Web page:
Sunday, June 5, 2011
Pride and Prejudice and Zombies
Oh my, where to begin?
For those Gentle Readers who were unaware, there exists such a thing as Pride and Prejudice and Zombies, which is Exactly What it Says on the Tin. It is literally the text of Pride and Prejudice with new scenes of zombies. Granted, it also includes new scenes of Lady Catherine being a ninja, and the Bennet sisters being well-versed in the martial arts, but after the initial snorts of laughter over the jarring absurity of Jane and Elizabeth Bennet discussing the best method of killing zombie, the real laughs come from Austen's text, not the gruesome, Gothic additions. A lot of the literary devices, which Austen employed with such deftness and elegance, are either forgotten or changed so as not to make much sense.
One could make the arguement that it is very much in the Austen spirit, as it enacts the literary critic Bakhtin's idea of heteroglossia, where the dominant discourse is mocked or subverted, and different types of speech coexist. Here we have the discourse of subtle social commentary and the discourse of B-movie horror films. Amusing, yes, but perhaps not used in the manner that the Marxist Bakhtin would have imagined.
For those who are not Austen purists, it is amusing travel reading, for those who are, it is an abomination. For those who, like the Amateur Historian, like to maintain a critical distance from their reading material, it is not good. The inserted paragraphs are jarring and the characterizations that Austen gives and the new authors give are entirely at odds with each other. The authors seem to recognize this, as at the end of the book, they ask the question if one sees two halves to Elizabeth Bennet's personality, or if it is just sloppy writing. The Amateur Historian is inclined to believe the latter.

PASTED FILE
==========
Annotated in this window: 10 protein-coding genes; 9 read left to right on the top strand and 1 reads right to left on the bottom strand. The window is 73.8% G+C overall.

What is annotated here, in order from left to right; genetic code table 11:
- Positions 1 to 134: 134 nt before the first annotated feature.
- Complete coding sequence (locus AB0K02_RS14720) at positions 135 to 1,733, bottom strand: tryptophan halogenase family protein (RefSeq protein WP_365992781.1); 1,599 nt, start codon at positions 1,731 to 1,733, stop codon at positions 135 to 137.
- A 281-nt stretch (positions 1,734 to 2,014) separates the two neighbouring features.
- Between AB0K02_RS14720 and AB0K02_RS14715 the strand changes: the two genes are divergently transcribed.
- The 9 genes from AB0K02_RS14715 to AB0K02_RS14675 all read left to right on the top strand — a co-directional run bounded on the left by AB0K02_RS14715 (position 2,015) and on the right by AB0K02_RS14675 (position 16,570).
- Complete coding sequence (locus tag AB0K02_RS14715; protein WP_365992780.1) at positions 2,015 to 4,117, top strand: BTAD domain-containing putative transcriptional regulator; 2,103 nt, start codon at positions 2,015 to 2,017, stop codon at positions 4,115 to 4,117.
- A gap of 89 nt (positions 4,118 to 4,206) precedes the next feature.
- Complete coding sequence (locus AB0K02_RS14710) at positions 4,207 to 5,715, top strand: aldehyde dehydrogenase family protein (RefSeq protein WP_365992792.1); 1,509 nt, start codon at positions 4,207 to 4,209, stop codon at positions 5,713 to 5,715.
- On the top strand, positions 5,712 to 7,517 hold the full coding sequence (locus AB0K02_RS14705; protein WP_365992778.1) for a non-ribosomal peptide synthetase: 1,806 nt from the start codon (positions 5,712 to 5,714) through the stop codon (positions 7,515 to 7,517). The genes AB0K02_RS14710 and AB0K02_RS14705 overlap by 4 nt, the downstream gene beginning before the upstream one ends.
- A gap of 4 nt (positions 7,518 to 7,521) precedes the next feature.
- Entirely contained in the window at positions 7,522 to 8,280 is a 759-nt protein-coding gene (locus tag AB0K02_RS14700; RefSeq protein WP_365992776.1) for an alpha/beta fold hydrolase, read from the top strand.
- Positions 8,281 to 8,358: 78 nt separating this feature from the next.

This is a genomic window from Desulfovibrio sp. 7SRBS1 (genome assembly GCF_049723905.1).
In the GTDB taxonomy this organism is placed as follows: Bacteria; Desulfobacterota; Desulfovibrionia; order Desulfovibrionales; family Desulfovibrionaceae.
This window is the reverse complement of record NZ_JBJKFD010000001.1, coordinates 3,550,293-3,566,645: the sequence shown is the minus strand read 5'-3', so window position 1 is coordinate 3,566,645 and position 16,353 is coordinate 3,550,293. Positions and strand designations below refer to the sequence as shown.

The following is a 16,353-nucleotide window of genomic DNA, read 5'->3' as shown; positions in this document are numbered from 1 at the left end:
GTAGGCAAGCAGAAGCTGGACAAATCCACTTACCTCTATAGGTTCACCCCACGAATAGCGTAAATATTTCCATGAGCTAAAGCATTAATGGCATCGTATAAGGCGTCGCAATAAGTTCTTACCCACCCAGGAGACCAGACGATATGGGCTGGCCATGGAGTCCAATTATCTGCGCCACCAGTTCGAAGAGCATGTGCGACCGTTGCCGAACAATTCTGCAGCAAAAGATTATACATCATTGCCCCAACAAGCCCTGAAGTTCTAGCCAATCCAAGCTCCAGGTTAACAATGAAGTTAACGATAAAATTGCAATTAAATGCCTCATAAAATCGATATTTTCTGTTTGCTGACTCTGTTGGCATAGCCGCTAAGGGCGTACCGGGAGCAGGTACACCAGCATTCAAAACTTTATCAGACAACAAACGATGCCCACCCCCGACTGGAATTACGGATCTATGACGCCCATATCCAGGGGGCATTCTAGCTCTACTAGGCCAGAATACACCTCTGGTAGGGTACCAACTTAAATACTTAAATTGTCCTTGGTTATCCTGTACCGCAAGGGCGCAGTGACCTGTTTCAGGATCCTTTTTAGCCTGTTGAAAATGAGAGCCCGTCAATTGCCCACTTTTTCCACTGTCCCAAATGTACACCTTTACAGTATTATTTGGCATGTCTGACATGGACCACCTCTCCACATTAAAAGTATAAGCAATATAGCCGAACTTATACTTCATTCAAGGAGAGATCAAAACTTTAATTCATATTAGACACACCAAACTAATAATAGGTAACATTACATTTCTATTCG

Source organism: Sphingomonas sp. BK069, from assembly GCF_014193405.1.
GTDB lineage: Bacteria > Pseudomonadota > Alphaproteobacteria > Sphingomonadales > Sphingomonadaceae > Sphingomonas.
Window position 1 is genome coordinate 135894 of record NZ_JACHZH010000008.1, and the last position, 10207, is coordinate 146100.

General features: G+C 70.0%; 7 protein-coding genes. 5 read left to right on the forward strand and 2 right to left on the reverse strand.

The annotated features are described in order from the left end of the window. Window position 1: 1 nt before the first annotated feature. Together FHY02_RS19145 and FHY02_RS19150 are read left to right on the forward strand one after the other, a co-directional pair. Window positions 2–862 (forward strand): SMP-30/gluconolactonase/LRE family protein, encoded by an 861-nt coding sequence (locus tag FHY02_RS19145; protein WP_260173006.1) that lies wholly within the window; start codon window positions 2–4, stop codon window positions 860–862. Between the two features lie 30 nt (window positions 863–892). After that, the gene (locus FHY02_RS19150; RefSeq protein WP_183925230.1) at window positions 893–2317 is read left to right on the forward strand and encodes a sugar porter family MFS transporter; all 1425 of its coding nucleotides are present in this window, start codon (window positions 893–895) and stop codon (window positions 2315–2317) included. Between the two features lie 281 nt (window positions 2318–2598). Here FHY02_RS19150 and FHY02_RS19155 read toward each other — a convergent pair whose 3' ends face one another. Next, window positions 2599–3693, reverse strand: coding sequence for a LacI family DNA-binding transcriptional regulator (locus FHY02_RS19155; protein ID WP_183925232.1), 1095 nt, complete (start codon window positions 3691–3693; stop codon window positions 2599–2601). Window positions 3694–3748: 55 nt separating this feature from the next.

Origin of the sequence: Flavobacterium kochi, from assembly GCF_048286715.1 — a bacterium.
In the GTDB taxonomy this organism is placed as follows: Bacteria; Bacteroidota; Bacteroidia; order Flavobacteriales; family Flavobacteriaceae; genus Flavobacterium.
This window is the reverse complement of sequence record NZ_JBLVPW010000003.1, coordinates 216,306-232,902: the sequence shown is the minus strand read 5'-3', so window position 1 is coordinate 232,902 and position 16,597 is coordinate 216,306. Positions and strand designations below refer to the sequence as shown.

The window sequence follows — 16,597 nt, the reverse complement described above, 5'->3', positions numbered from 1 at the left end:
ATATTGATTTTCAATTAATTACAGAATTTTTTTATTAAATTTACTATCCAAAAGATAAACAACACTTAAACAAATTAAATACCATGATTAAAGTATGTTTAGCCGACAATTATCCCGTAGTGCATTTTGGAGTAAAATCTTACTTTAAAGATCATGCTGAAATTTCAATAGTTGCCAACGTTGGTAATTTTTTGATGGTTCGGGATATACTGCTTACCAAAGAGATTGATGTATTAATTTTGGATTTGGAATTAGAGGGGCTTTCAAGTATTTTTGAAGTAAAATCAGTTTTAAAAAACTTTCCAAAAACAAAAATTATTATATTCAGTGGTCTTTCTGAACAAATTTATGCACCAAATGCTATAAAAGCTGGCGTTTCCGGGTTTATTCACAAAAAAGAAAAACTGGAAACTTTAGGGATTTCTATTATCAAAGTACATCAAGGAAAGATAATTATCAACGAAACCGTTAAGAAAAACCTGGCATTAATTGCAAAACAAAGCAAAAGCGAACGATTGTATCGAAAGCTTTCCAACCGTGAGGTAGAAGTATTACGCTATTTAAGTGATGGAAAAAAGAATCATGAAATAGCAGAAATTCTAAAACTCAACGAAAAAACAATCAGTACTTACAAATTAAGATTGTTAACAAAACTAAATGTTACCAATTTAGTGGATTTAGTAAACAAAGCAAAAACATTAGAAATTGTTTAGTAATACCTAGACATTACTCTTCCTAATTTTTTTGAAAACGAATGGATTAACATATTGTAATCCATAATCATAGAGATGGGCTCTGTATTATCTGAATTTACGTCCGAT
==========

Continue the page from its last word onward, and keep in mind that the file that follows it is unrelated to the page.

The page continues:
Granted, this was the first book the two authors wrote, so it could just be the ordinary faults of a first novel. It is a very creative idea, and a satiric look at the Western literary canon, but one that was somewhat clumsily executed. Though the Amateur Historian really has no intention (or desire) to read Sense and Sensibility and Sea Monsters it is most likely better put-together.
Is there literary merit to these re-writes? The Amateur Historian thinks not.
Are they fun to read? ... sort of? It depends on what one is looking for, and one's stance on Austen and the sanctity, or not, of the Western canon. It is certainly a clever idea, but Austen's elegant cynicism and her subtle social commentary are quite absent, leaving a sort of illiterate Frankenstein's monster in a bonnet stumbling around a cardboard Hollywood set.